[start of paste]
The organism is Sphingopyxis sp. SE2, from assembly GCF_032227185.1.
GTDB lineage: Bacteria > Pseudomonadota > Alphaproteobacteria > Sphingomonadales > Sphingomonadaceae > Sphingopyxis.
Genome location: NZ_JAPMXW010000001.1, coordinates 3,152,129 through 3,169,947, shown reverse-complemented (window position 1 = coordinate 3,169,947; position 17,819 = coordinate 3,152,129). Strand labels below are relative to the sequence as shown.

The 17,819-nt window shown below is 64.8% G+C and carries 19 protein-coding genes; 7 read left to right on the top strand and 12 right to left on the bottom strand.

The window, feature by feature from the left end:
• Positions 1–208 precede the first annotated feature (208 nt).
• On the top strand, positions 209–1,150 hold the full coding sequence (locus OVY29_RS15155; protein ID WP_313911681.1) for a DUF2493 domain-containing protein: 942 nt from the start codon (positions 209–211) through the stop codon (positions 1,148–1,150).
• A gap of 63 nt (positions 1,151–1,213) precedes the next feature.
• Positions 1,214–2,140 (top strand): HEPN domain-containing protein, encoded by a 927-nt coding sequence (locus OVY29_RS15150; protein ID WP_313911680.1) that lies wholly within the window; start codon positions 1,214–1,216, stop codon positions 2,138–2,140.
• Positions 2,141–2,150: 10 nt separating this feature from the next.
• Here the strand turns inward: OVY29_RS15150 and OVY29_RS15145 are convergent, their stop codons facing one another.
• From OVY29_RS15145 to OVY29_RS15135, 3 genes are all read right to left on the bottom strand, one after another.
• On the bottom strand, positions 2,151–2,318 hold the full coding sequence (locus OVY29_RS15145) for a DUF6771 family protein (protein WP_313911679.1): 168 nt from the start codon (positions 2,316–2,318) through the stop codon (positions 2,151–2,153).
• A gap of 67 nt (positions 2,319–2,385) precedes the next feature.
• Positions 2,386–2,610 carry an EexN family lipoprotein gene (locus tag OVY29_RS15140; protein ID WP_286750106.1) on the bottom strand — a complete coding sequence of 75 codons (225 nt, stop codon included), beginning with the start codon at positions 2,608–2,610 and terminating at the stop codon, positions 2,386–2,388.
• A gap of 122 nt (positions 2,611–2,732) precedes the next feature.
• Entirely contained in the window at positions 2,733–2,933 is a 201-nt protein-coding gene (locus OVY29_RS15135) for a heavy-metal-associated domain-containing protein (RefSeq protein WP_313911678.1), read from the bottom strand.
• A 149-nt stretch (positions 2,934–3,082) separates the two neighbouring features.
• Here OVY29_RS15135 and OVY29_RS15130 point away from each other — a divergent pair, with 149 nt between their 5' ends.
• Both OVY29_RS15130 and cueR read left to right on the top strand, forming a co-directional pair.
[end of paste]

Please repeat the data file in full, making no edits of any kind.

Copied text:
The organism is Sphingopyxis sp. SE2, from assembly GCF_032227185.1.
GTDB lineage: Bacteria > Pseudomonadota > Alphaproteobacteria > Sphingomonadales > Sphingomonadaceae > Sphingopyxis.
Genome location: NZ_JAPMXW010000001.1, coordinates 3,152,129 through 3,169,947, shown reverse-complemented (window position 1 = coordinate 3,169,947; position 17,819 = coordinate 3,152,129). Strand labels below are relative to the sequence as shown.

The 17,819-nt window shown below is 64.8% G+C and carries 19 protein-coding genes; 7 read left to right on the top strand and 12 right to left on the bottom strand.

The window, feature by feature from the left end:
• Positions 1–208 precede the first annotated feature (208 nt).
• On the top strand, positions 209–1,150 hold the full coding sequence (locus OVY29_RS15155; protein ID WP_313911681.1) for a DUF2493 domain-containing protein: 942 nt from the start codon (positions 209–211) through the stop codon (positions 1,148–1,150).
• A gap of 63 nt (positions 1,151–1,213) precedes the next feature.
• Positions 1,214–2,140 (top strand): HEPN domain-containing protein, encoded by a 927-nt coding sequence (locus OVY29_RS15150; protein ID WP_313911680.1) that lies wholly within the window; start codon positions 1,214–1,216, stop codon positions 2,138–2,140.
• Positions 2,141–2,150: 10 nt separating this feature from the next.
• Here the strand turns inward: OVY29_RS15150 and OVY29_RS15145 are convergent, their stop codons facing one another.
• From OVY29_RS15145 to OVY29_RS15135, 3 genes are all read right to left on the bottom strand, one after another.
• On the bottom strand, positions 2,151–2,318 hold the full coding sequence (locus OVY29_RS15145) for a DUF6771 family protein (protein WP_313911679.1): 168 nt from the start codon (positions 2,316–2,318) through the stop codon (positions 2,151–2,153).
• A gap of 67 nt (positions 2,319–2,385) precedes the next feature.
• Positions 2,386–2,610 carry an EexN family lipoprotein gene (locus tag OVY29_RS15140; protein ID WP_286750106.1) on the bottom strand — a complete coding sequence of 75 codons (225 nt, stop codon included), beginning with the start codon at positions 2,608–2,610 and terminating at the stop codon, positions 2,386–2,388.
• A gap of 122 nt (positions 2,611–2,732) precedes the next feature.
• Entirely contained in the window at positions 2,733–2,933 is a 201-nt protein-coding gene (locus OVY29_RS15135) for a heavy-metal-associated domain-containing protein (RefSeq protein WP_313911678.1), read from the bottom strand.
• A 149-nt stretch (positions 2,934–3,082) separates the two neighbouring features.
• Here OVY29_RS15135 and OVY29_RS15130 point away from each other — a divergent pair, with 149 nt between their 5' ends.
• Both OVY29_RS15130 and cueR read left to right on the top strand, forming a co-directional pair.